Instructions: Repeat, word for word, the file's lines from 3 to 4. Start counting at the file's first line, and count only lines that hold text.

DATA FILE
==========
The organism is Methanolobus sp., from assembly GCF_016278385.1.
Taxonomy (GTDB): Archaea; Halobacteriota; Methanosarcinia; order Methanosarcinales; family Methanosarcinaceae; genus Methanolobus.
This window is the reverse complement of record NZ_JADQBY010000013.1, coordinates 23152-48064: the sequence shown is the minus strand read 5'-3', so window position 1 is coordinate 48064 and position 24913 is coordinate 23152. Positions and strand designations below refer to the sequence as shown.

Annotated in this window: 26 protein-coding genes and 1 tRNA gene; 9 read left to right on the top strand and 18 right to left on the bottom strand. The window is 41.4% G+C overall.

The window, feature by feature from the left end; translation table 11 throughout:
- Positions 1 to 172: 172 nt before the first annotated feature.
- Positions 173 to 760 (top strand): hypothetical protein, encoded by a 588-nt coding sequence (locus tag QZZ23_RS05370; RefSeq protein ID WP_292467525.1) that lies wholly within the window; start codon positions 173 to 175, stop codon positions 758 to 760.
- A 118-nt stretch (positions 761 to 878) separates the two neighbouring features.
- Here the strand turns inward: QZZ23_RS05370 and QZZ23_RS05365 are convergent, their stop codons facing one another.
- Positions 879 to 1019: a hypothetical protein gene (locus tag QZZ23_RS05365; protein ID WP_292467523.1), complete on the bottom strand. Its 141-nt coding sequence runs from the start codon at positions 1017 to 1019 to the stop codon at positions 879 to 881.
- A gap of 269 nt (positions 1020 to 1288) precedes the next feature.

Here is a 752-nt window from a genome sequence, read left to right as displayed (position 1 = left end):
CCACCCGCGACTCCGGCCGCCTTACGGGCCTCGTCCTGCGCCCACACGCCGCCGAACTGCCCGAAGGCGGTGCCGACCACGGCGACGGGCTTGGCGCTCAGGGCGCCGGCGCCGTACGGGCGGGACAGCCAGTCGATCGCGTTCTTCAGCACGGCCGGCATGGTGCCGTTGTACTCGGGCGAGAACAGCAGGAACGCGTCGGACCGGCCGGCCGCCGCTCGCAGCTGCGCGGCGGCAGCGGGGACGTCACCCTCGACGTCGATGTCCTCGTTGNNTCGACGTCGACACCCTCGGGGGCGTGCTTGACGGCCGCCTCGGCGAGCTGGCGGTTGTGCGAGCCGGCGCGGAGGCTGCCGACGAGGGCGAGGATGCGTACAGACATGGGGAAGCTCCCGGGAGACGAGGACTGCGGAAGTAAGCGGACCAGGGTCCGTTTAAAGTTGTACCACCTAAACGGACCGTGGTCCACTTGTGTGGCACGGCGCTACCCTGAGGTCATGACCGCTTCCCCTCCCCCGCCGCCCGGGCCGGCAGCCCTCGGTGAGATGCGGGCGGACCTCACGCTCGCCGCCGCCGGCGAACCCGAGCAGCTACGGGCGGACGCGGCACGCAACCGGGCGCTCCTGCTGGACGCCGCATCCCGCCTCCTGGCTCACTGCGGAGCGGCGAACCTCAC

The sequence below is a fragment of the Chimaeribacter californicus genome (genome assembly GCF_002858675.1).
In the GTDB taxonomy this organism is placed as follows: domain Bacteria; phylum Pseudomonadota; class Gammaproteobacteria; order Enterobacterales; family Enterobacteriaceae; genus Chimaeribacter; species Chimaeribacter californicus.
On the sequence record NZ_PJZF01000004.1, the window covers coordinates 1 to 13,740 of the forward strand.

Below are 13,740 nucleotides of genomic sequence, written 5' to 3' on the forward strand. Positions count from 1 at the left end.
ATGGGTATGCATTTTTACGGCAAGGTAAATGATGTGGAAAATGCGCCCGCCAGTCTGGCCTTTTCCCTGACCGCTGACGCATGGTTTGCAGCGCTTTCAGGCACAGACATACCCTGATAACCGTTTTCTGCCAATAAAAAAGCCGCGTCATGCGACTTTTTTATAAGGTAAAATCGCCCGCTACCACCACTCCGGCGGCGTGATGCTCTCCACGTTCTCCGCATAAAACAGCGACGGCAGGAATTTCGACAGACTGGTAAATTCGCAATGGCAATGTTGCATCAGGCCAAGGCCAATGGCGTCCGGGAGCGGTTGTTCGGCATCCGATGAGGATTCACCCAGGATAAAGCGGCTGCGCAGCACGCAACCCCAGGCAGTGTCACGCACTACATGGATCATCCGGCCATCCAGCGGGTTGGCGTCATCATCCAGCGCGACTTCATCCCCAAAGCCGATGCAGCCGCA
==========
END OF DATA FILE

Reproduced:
This window is the reverse complement of record NZ_JADQBY010000013.1, coordinates 23152-48064: the sequence shown is the minus strand read 5'-3', so window position 1 is coordinate 48064 and position 24913 is coordinate 23152. Positions and strand designations below refer to the sequence as shown.

Annotated in this window: 26 protein-coding genes and 1 tRNA gene; 9 read left to right on the top strand and 18 right to left on the bottom strand. The window is 41.4% G+C overall.